Yvonne Hachkowski

Based out of her studio in East Vancouver, Yvonne is typically found everywhere she says she is not. 

 

Yvonne's photographic work observed the state of the changing landscape as a result of human interaction. Her work depends on an investment in time from both photographer and viewers perspective asking us to invest back into our landscape through imagery.

Recently working with a focus in Memory and Loss; she has brought her interest of enablement into other mediums creating a medatative practice in 3d materials.

 

Yvonne Hachkowski is a visual artist living in Vancouver, BC.

She holds a BFA in Photography from Emily Carr University of Art + Design and studied at Zurcher Hochschule de Kunst in Zurich, Switzerland.

Her work has been exhibited locally and internationally.

How did you end up making what you make?

My work is a reflection of where I am physically and spiritually. I identify as a creative, my chosen medium is Analogue Photography. When I was young, I picked up a paintbrush to create a scene, I traced lines in ink and I transformed solids with carving tools - nothing translated the conversation of an idea quite like the imagery on silver gelatine astute. My medium takes me places and allows me to communicate how I receive what is in front of me - It gives me an opportunity to share with the viewer something that is indescribable by words. 

 

What have you learned in an unexpected place or from an unexpected person that informs your making?

A year ago I removed myself from a life I had created in Vancouver to live alone in a cabin in the woods on the North Shores of Lake Superior. 

The unknown thrilled me and my surroundings challenged me. 

I learned to stop, embrace and create. Everything was honest and pure, I learned the true value of time.

 

What inspires or drives you to make what you make?

Disability and enablement.

I also admire the work of the researchers who live in Antarctica. The work they do is incredible, living in such harsh elements while collecting important data, they do good science work!

 

I spend a lot of time reading futilitycloset.com - im fascinated by things I dont need to know.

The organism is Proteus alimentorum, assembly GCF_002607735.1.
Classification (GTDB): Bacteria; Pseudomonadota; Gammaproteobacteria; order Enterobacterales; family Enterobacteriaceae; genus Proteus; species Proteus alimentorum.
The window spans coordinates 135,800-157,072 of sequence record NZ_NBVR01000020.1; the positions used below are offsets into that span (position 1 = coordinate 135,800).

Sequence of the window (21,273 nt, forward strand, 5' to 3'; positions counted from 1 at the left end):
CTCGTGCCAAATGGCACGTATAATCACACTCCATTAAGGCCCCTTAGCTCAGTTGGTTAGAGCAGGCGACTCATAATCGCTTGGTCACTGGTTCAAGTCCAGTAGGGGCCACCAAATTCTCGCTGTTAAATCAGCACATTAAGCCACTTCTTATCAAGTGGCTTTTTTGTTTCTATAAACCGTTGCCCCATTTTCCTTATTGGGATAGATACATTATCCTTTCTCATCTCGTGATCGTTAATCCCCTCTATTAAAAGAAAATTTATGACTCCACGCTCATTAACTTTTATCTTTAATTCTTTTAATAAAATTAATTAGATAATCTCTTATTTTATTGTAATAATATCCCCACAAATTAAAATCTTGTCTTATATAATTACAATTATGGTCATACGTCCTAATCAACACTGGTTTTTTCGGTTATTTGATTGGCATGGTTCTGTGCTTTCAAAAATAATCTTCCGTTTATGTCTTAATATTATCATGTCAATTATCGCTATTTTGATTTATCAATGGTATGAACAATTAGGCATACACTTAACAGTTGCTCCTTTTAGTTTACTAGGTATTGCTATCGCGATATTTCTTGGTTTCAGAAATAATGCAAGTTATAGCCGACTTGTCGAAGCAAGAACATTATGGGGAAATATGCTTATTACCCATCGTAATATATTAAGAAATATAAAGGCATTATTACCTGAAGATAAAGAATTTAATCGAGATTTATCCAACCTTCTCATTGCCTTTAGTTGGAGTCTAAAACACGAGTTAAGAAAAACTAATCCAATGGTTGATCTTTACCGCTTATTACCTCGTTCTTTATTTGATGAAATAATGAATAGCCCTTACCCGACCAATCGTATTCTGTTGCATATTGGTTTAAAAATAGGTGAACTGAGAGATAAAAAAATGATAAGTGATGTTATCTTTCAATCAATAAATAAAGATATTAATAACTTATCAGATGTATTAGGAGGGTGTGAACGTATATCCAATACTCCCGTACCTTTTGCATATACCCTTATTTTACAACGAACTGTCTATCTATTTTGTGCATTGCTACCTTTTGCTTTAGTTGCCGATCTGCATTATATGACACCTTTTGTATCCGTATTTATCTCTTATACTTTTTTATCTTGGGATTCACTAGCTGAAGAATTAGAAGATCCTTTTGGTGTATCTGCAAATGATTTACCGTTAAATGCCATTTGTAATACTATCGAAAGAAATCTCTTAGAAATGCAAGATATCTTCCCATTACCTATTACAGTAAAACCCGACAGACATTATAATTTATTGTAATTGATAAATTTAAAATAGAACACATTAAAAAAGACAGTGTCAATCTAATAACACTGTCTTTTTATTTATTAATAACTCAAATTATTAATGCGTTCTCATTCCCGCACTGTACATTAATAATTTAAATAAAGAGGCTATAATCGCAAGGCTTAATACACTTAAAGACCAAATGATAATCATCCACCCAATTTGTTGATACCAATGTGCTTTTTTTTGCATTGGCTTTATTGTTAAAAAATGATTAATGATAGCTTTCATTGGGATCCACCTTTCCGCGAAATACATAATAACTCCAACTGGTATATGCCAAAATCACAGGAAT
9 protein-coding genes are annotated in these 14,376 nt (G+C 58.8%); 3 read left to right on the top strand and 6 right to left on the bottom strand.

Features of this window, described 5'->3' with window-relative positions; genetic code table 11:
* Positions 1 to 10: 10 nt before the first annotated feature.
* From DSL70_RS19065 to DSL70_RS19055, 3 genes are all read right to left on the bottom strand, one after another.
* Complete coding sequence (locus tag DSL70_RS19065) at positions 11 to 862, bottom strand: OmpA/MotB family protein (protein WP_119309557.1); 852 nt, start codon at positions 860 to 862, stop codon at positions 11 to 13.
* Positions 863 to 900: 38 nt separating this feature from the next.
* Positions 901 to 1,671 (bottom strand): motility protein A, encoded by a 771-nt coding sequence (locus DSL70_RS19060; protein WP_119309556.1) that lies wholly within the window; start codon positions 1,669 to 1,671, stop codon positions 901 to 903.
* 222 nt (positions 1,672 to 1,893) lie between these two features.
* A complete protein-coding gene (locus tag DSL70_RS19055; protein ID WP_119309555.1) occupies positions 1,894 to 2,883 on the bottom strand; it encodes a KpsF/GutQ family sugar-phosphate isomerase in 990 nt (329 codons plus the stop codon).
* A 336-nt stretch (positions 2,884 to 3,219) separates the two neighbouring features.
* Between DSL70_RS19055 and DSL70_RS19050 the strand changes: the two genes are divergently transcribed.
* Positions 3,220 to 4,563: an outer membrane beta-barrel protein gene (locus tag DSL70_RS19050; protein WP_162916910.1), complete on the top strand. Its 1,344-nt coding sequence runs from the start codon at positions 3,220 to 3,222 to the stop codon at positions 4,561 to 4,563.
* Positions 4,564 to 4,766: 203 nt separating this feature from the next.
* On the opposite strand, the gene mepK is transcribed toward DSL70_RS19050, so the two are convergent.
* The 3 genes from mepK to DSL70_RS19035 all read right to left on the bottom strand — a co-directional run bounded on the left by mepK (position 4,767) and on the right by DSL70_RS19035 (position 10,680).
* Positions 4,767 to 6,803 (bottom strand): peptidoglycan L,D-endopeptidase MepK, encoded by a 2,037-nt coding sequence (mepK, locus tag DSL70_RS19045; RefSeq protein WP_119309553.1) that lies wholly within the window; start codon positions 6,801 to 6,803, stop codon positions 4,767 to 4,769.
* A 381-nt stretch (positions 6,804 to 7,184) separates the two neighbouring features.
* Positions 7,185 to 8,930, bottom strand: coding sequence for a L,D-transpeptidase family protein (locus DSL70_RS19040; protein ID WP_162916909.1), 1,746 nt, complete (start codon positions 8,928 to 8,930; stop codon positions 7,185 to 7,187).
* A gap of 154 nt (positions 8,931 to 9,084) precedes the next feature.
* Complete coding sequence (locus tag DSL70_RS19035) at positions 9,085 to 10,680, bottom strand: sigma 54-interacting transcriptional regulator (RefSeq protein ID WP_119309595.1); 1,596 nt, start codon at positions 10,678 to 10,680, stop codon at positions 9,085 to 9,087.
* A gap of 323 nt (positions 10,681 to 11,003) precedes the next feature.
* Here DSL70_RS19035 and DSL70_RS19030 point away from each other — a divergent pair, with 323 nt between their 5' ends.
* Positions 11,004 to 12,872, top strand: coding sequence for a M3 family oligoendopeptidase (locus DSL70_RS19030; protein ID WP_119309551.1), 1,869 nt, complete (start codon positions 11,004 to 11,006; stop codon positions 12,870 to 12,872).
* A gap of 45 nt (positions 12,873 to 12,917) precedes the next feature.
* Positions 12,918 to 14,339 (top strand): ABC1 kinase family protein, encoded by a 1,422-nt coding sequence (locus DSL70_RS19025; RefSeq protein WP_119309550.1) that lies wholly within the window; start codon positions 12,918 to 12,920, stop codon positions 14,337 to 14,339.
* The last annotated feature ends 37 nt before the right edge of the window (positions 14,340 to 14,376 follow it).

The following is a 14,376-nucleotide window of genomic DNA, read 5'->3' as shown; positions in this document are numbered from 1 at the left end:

Im inspired by Canadas Indigenous people. As of current, the strength in community speaking out about protecting the Peel Watershed from Industreal Development in the Canadian Arctic. I believe we have a lot to learn about community and priorities from our native americans.

 

Who are some of your favourite other makers? Local? Worldwide?

I keep a close eye on the brilliant minds of those participating in Collective Howl, Vanessa Maltese, Lauren Reed, Toby Reid, and Joji Fukushima.

 

What is your favourite season and why?

Autumn. No, Winter? Autumn AND Winter!!!

I relate to seasonal change and the grounding that comes from within the elements. Autumn is an inspiring time for me as I embrace the energy surrounding change. Winter, its a time I find I am most present.

 

 

Who is your celebrity crush?

Bruce Springsteen.

Just… don't even, 

 

 

How do you connect to your land base?

 

I like to feel small in the presences of things that are truly greater then myself. 

I will drive for days to wake up next to an Ice Field to feel young like I have much to learn. I will submerge myself in a crisp body of fresh water to feel pain. I will strain my muscles and stress my lungs to breath deep atop a mountain to clear my mind. When I stop my daily routine and remove myself from my familiars, I am challenged. It's then that I feel most alive.

I think at times, it finds me before I find it. 

 

 

Do you remember the first thing you made that you felt was great/ the first time you found passion in being a maker?

When I lived in Zurich, I chose to work with an alternative photography processes I had never before prepared myself. It was the most enriching disasters!

The day finally came to put my two months of chemical experiments into action. 

I sized my paper, 

Evenly coated the two solutions, 

Carefully positioned the negative in the UV exposure boxes,

And I waited the longest 32 minutes of my life.

I took a deep breath and as that paper hit the clearing solution - my images slowly and perfectly appeared. I knew those late nights in the darkroom and silver nitrate stains on my face, arms and upper body were worth everything…

Since then, I have never not had my hands in every possible aspect of any process I am working with.